All of this makes for a mostly engaging reading experience, though one marred by several issues. While killing off the Chosen One is a bold opening, we still pretty quickly slide into a single person gathering a crew of underdogs to try and defeat evil, with Aaslo perhaps a bit too good at fighting, at inspiring, etc. In the same vein, we have a reluctant hero, a sharp-tongued young woman, some lovable child-thieves, a scattered prophet, etc. In other words, characters we’ve seen before. Now it’s possible Kade will subvert these character types as happened with the original Chosen One, but at this point the book seems more familiar than one might have guessed.

The plot, meanwhile, as noted in the introduction, is pretty meandering, as Aaslo wanders from place to place with only a vague sense of purpose. Similar to the mythology, I think at least part if not all of this is intentional, but it’s a fine line to walk, and I’m not sure Kade walks that line to its best execution.

Other issues arise as well with regard to pacing, some at-times clumsy exposition, and some implausible moments and even a few I’d call contradictory or careless. And while I like the banter between Aaslo and Matthias’ head, I’m more than a little skeptical that he would keep holding their conversations out loud considering how often it causes confusion for those around him or even trouble for him. Similarly, I found several aspects somewhat implausible, including how immediately and easily most of the people Aaslo meets (those who know of the prophecy) simply surrender to hopelessness and resolve to do absolutely nothing. Finally, the big ending seemed to be both abrupt and rushed, though I liked where it left the larger story.

In the end, I enjoyed reading Fate of the Fallen even as I carped to myself about various aspects or noted in the margin more than a few flaws as they arose, and while it had its noticeable issue, I’m looking forward to seeing how things carry forward in the sequel.

Published in November 2019. Fate of the Fallen is the start of a brand new adventure from New York Times bestselling author Kel Kade. Not all stories have happy endings. Everyone loves Mathias. Naturally, when he discovers it’s his destiny to save the world, he dives in head first, pulling his best friend Aaslo along for the ride. However, saving the world isn’t as easy, or exciting, as it sounds in the stories. The going gets rough and folks start to believe their best chance for survival is to surrender to the forces of evil, which isn’t how the prophecy goes. At all. As the list of allies grows thin, and the friends find themselves staring death in the face they must decide how to become the heroes they were destined to be or, failing that, how to survive.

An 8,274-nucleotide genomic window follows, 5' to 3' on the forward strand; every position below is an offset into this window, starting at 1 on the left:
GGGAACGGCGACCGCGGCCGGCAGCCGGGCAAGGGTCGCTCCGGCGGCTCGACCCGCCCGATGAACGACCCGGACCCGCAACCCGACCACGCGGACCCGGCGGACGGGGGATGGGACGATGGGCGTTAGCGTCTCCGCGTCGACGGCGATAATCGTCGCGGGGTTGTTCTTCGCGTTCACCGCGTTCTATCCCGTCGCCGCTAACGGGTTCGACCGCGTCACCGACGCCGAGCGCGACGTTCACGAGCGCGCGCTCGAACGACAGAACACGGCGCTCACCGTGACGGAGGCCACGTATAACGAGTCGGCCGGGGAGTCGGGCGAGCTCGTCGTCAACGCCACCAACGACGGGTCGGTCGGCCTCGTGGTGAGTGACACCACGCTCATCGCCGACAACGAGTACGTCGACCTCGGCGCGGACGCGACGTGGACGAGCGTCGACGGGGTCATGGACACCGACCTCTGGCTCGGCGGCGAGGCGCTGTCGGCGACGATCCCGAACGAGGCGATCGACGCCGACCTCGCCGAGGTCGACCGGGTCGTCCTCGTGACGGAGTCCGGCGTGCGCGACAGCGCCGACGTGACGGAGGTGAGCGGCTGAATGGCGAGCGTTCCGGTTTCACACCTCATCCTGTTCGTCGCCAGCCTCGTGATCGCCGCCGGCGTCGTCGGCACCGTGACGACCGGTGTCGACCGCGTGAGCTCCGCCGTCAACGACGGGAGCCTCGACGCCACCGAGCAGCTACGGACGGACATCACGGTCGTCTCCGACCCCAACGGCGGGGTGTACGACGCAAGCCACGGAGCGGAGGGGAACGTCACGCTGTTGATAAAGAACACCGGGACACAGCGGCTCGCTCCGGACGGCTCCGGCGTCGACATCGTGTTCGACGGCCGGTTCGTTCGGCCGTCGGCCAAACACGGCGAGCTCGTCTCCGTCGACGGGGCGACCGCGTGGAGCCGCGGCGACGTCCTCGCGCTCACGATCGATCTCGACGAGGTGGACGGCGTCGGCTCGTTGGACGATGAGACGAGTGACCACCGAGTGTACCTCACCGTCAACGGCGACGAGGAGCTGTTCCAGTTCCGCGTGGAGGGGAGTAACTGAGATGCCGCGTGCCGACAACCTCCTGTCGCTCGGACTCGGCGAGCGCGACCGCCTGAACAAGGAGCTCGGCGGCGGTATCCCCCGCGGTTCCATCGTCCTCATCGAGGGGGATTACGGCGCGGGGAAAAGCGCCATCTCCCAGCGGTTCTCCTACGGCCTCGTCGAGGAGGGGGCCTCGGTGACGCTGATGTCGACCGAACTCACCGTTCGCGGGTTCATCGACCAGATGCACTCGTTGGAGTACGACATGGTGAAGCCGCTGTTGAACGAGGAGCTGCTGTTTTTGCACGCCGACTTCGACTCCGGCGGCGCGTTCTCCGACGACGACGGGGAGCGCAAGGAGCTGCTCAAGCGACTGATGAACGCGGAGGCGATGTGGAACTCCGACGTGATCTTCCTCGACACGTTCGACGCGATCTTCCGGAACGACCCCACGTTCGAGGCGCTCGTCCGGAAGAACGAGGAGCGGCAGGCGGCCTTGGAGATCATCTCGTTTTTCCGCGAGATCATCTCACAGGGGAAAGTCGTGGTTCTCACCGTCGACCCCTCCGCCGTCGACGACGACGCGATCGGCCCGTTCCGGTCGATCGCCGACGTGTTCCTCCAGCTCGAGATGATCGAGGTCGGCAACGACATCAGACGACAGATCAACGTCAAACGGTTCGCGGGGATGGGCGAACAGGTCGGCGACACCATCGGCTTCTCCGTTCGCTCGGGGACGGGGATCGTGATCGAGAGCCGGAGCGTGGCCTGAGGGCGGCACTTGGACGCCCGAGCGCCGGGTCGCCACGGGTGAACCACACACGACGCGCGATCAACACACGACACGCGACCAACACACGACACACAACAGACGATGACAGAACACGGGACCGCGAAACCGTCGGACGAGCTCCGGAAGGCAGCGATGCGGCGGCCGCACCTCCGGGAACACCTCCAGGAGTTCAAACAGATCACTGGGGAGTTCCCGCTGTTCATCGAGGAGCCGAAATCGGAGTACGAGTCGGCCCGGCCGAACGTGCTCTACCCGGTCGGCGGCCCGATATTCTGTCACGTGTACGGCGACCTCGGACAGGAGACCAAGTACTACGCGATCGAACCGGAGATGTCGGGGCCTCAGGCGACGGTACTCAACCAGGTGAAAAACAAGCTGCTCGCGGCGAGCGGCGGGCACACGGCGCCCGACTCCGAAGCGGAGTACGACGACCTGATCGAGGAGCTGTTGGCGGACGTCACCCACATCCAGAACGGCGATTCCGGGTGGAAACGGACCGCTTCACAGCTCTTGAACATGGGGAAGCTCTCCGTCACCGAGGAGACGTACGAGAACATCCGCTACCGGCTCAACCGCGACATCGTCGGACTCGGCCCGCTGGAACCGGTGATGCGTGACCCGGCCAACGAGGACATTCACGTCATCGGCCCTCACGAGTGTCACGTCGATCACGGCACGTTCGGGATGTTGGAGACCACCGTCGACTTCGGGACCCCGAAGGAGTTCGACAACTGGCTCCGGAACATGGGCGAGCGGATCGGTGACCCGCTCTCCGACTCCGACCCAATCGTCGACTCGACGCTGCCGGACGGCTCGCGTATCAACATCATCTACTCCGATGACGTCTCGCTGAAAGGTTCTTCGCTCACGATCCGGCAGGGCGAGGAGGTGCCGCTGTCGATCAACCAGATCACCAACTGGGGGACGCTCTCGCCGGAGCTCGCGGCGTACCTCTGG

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BILL CAPOSSERE, who's been with us since June 2007, lives in Rochester NY, where he is an English adjunct by day and a writer by night. His essays and stories have appeared in Colorado Review, Rosebud, Alaska Quarterly, and other literary journals, along with a few anthologies, and been recognized in the "Notable Essays" section of Best American Essays. His children's work has appeared in several magazines, while his plays have been given stage readings at GEVA Theatre and Bristol Valley Playhouse. When he's not writing, reading, reviewing, or teaching, he can usually be found with his wife and son on the frisbee golf course or the ultimate frisbee field.

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One comment

  1. This sounds interesting and I plan to give it a look. I do like the idea of upending the Chosen One motif early.